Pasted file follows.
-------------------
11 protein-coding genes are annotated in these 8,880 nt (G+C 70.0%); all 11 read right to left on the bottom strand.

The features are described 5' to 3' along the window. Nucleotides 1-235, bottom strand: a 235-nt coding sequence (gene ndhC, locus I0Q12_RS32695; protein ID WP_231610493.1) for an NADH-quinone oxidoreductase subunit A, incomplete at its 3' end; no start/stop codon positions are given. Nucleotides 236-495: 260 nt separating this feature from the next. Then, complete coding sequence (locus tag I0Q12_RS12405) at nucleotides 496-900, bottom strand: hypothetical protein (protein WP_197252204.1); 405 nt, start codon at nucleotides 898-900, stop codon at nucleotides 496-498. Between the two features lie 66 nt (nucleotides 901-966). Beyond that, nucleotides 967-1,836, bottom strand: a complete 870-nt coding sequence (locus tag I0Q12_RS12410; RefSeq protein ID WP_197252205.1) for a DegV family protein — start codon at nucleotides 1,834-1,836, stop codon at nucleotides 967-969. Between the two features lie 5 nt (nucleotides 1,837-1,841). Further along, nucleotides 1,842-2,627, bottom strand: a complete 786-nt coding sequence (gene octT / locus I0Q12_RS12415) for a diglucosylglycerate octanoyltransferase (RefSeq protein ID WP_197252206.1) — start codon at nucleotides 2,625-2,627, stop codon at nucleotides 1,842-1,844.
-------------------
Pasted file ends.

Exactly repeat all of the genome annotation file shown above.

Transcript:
11 protein-coding genes are annotated in these 8,880 nt (G+C 70.0%); all 11 read right to left on the bottom strand.

The features are described 5' to 3' along the window. Nucleotides 1-235, bottom strand: a 235-nt coding sequence (gene ndhC, locus I0Q12_RS32695; protein ID WP_231610493.1) for an NADH-quinone oxidoreductase subunit A, incomplete at its 3' end; no start/stop codon positions are given. Nucleotides 236-495: 260 nt separating this feature from the next. Then, complete coding sequence (locus tag I0Q12_RS12405) at nucleotides 496-900, bottom strand: hypothetical protein (protein WP_197252204.1); 405 nt, start codon at nucleotides 898-900, stop codon at nucleotides 496-498. Between the two features lie 66 nt (nucleotides 901-966). Beyond that, nucleotides 967-1,836, bottom strand: a complete 870-nt coding sequence (locus tag I0Q12_RS12410; RefSeq protein ID WP_197252205.1) for a DegV family protein — start codon at nucleotides 1,834-1,836, stop codon at nucleotides 967-969. Between the two features lie 5 nt (nucleotides 1,837-1,841). Further along, nucleotides 1,842-2,627, bottom strand: a complete 786-nt coding sequence (gene octT / locus I0Q12_RS12415) for a diglucosylglycerate octanoyltransferase (RefSeq protein ID WP_197252206.1) — start codon at nucleotides 2,625-2,627, stop codon at nucleotides 1,842-1,844.